Use of manual speed alerting and cruise control devices by drivers in New South Wales
Monash University Accident Research Centre - Report No. 219
Authors: M.A. Regan & K. L. Young
This report describes the outcomes of a study funded by the Motor Accidents Authority (MAA) of New South Wales (NSW) to assess the use, acceptability and effectiveness in reducing speeding of manual speed alerting and cruise control devices to a sample of drivers from metropolitan and rural NSW. Four focus groups were conducted, two in Sydney (metropolitan) and two in Wagga Wagga (rural), involving 31 drivers aged 25 to 49 years, who were either users or non-users of the systems discussed. Overall, the participants held positive attitudes towards manual speed alerting devices and, in particular, cruise control systems and felt that these devices are generally effective in helping them to control and maintain their speed. However, differences in the use and acceptability of these devices were observed across drivers from metropolitan and rural areas. Recommendations for refining the functional and ergonomic design of existing manual speed alerting and cruise control devices are provided. The report concludes with recommendations for further research.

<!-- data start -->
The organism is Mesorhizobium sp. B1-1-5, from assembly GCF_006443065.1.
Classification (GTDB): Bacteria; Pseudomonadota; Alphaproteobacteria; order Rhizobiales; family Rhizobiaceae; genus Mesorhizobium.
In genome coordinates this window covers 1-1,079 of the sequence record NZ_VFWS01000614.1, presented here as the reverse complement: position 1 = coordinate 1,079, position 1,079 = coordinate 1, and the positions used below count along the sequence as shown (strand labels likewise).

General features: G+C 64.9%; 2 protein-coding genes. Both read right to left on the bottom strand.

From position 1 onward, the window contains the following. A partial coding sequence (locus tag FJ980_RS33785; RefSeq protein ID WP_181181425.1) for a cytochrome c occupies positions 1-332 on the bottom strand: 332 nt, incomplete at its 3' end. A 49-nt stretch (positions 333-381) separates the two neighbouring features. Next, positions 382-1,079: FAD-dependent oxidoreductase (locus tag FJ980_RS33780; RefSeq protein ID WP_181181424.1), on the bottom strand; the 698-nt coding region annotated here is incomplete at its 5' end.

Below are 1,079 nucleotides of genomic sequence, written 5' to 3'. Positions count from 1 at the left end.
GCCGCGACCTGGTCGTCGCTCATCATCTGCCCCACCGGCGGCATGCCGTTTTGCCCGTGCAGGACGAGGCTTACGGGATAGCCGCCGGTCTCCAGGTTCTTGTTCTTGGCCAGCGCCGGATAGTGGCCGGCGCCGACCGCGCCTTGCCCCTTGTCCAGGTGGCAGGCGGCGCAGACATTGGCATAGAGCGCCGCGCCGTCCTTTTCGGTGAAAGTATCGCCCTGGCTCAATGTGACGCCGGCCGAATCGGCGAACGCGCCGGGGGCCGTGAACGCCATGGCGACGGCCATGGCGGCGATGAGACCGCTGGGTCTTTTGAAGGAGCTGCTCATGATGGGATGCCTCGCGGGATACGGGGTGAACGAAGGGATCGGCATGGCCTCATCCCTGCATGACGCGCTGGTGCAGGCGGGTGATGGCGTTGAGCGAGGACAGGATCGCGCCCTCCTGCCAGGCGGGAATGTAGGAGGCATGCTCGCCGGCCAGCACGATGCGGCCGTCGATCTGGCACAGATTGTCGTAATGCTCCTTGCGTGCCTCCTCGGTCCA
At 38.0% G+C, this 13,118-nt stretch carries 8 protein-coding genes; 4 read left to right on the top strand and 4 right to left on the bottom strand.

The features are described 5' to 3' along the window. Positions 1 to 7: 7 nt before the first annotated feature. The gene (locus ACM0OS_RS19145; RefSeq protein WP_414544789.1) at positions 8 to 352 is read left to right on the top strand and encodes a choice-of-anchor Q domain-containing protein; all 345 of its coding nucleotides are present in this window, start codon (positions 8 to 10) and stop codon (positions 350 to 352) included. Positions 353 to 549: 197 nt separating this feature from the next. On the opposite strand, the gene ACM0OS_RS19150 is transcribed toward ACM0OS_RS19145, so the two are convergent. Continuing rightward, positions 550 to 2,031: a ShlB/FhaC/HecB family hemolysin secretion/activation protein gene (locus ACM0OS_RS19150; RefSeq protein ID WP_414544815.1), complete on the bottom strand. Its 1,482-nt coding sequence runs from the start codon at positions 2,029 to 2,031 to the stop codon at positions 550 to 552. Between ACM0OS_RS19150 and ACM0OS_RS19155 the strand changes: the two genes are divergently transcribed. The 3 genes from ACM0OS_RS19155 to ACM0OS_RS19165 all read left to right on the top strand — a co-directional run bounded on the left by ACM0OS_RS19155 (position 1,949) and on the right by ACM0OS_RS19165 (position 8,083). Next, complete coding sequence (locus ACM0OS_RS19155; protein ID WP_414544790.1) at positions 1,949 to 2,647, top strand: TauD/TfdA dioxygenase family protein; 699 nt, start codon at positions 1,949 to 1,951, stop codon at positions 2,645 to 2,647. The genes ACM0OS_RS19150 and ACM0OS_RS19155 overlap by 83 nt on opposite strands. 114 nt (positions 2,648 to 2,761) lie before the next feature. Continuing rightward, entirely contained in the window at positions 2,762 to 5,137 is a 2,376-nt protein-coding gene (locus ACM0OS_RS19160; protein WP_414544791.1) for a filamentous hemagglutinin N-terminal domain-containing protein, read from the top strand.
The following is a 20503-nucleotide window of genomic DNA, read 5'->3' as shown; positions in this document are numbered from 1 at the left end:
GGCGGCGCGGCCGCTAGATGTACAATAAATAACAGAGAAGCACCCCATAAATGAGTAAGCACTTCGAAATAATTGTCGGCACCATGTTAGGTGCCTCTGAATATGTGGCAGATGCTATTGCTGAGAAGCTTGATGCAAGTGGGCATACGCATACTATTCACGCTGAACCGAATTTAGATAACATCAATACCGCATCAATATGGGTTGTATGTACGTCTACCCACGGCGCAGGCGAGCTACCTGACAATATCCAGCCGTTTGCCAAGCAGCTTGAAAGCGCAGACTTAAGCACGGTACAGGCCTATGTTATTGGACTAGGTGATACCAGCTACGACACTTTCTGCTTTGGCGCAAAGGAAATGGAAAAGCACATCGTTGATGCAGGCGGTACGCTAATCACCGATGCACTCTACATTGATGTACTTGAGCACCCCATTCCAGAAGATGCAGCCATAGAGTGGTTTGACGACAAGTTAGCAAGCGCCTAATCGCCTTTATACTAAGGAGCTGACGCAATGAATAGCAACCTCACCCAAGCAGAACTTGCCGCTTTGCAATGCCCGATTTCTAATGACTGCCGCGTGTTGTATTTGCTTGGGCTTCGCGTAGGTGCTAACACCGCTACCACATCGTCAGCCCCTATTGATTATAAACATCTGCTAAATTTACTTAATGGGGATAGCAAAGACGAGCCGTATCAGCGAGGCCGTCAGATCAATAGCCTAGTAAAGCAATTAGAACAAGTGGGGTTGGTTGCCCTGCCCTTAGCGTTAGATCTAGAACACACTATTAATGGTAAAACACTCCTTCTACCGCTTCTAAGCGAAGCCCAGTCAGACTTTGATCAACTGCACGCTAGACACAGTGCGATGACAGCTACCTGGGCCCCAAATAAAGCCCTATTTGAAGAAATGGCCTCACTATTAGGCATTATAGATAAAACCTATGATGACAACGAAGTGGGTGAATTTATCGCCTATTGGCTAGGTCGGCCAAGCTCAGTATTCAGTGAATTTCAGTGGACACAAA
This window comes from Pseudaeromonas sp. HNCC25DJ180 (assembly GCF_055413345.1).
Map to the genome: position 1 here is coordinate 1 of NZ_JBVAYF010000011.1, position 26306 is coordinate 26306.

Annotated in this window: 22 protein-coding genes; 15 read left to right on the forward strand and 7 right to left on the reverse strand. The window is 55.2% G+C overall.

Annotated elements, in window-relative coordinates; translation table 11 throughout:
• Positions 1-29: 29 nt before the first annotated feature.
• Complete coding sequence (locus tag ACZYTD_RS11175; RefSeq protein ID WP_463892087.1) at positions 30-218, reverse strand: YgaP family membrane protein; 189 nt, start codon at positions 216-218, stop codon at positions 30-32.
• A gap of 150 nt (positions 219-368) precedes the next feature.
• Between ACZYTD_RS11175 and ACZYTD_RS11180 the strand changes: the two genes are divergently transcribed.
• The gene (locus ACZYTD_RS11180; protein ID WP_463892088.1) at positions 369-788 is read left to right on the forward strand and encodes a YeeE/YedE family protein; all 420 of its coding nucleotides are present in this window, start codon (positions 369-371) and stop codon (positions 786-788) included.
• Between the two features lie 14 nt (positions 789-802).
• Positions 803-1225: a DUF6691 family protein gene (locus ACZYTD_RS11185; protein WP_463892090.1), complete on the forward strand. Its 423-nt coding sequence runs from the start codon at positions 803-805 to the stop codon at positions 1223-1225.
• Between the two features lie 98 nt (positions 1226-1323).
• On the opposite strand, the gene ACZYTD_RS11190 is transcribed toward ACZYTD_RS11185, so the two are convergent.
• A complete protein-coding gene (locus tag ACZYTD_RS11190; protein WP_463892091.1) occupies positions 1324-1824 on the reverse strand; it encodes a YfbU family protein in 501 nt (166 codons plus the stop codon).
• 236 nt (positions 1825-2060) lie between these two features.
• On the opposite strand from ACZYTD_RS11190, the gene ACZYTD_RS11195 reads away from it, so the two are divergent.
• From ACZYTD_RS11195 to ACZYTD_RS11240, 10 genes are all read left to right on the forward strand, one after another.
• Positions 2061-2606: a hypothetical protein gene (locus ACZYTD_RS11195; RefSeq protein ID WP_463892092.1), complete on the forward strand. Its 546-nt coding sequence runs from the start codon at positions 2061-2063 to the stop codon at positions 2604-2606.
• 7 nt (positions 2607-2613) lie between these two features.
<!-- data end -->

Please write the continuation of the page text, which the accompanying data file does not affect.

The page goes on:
Sponsoring Organisation: Motor Accidents Authority (MAA) of New South Wales